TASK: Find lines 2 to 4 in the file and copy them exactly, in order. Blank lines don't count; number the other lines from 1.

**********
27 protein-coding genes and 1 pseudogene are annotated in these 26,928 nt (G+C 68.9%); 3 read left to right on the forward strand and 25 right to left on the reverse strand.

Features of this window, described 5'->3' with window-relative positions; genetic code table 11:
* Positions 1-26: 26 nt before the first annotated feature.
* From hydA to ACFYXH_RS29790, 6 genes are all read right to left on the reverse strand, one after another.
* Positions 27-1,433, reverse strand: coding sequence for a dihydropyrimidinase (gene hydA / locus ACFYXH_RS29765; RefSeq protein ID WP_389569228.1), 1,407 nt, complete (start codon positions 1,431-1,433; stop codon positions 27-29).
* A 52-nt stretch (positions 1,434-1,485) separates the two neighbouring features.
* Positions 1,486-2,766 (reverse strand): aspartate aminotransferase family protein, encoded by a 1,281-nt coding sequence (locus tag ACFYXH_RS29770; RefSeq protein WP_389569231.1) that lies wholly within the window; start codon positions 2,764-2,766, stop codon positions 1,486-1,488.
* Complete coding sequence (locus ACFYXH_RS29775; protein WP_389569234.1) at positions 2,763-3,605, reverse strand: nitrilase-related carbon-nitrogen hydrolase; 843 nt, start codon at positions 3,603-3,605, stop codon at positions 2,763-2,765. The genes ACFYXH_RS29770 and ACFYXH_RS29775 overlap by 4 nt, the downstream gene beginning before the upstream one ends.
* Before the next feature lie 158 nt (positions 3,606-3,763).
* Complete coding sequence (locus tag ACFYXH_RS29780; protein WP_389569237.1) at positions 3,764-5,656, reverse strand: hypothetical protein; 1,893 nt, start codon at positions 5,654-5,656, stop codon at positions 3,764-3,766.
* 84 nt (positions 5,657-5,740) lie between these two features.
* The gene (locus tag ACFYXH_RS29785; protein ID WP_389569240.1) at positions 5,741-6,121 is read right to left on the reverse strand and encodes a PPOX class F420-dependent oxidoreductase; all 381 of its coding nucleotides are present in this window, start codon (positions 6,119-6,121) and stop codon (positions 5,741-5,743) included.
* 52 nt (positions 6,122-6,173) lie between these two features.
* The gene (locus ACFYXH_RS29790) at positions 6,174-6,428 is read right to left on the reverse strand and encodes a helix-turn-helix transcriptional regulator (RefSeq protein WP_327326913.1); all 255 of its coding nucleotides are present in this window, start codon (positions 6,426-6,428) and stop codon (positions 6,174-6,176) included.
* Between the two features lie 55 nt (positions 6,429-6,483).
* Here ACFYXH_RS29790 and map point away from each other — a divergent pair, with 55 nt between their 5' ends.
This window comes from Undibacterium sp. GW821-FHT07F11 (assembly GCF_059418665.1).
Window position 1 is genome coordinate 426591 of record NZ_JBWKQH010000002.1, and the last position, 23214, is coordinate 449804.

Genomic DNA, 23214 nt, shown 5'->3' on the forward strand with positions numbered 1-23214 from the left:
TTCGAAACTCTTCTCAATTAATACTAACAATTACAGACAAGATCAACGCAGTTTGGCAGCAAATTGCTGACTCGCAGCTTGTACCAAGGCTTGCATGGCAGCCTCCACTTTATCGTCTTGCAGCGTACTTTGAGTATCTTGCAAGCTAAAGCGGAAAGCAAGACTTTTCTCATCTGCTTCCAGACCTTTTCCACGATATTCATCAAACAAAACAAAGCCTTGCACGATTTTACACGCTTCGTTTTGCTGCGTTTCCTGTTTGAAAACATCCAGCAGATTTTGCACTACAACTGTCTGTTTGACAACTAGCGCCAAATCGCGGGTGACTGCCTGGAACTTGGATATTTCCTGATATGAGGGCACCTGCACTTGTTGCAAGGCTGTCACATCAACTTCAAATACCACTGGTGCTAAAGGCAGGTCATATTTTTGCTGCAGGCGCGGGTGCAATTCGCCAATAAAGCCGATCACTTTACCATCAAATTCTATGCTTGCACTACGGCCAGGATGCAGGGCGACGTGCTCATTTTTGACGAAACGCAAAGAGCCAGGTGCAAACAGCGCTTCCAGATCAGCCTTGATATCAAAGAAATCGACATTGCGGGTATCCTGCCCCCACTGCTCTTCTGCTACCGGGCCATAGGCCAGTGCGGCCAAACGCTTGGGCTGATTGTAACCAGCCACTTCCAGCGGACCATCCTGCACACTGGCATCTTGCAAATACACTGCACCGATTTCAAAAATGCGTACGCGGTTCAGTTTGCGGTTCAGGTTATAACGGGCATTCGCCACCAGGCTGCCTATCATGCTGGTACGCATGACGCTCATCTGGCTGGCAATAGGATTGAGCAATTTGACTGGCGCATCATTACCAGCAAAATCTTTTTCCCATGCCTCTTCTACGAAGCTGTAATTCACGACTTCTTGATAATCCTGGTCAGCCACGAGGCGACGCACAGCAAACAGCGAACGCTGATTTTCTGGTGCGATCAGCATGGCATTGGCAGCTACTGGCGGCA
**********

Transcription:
Features of this window, described 5'->3' with window-relative positions; genetic code table 11:
* Positions 1-26: 26 nt before the first annotated feature.
* From hydA to ACFYXH_RS29790, 6 genes are all read right to left on the reverse strand, one after another.